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  • Does advertising really work?

  • US companies spend around $170 billion dollars on advertising yearly

  • so they seem to think it does.

  • Successful advertising uses a variety of tricks and techniques to influence the consumer.

  • They evoke positive memories and emotions that affect our behaviour over time

  • and prompt us to buy something at a later date.

  • Marketing needs to reach the subconscious levels of the brain in order for it to work.

  • People don’t like to think that theyre easily influenced.

  • Humans instinctively look at something that someone else is looking at

  • so ads often include a model looking right at the main target or message.

  • It’s best to use happy faces in ads because we have mirror neurons

  • that prompt us to mimic the expression of a person were looking at.

  • People find faces with dilated pupils more attractive.

  • Most major advertisers increase the pupil size of their models in Photoshop.

  • If you position your product toward a viewer’s dominant hand in an ad,

  • it heightens to imagine product gives.

  • Researchers experimenting with images of cups, bowls and sandwiches

  • encountered the greatest success when appealing to the right-hand side.

  • Colors have powerful associations in ads.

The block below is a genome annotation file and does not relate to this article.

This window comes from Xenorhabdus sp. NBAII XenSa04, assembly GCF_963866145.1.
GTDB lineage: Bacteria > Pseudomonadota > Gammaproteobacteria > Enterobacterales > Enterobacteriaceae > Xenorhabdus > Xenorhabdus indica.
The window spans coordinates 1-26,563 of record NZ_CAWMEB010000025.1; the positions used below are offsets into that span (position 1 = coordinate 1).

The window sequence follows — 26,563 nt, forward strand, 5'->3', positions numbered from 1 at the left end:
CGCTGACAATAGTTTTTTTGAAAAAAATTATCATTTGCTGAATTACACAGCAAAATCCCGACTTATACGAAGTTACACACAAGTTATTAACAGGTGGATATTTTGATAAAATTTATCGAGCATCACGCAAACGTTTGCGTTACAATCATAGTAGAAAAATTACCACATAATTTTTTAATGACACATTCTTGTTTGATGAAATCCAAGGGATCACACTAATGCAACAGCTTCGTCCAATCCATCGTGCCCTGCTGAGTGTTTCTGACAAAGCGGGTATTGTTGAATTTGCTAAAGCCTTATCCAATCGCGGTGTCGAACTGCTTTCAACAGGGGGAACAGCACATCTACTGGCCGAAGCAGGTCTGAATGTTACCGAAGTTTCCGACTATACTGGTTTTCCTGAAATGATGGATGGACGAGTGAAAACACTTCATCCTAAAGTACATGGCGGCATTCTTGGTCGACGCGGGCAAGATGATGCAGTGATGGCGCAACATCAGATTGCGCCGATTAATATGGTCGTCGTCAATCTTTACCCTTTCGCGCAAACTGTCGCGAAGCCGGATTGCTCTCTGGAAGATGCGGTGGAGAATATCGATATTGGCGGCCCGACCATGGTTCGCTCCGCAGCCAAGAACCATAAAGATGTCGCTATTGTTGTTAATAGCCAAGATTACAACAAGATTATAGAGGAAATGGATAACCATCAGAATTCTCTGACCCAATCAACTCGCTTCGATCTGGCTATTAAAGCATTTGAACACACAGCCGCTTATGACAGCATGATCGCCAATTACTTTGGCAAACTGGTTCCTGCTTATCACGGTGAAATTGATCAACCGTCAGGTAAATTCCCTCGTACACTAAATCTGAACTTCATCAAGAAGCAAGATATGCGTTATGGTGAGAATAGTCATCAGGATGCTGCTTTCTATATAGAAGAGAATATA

• Brands choose the colors of their logos based on what theyre trying to convey.

  • Red connotes action, excitement, and youth.

  • Green implies freshness, growth and health.

  • Blue shows trust, confidence, and security.

  • Ads often prime the consumer by naming a higher price beforehand

  • so their price is not so bad in comparison.

  • To persuade the consumer that their product is superior,

  • advertisers use techniques like the weasel claim.

  • It’s vague and ambiguous but sounds true enough that consumers believe the claim.

  • The unfinished claim which argues that the product is better or has more of something

  • but does not finish the comparison.

  • The endorsement or testimonial where celebrity or authority claims

  • to use the product when they often don’t.

  • In the 70s, Miller Lite commercials featured sports legends and celebrities

  • and their beer sales increased from 7 million barrels to 31 million.

  • And the rhetorical question which demands a response in such a way that validates the productsmerits.

  • After the launch of Got Milk,

  • sales of milk in California rose 7 percent in just one year.

  • So what do you think?

  • Got brainwashed?

Does advertising really work?

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B1 BuzzFeed advertising product consumer claim prompt

The Secret Science Of Advertising

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    Go Tutor posted on 2014/06/14
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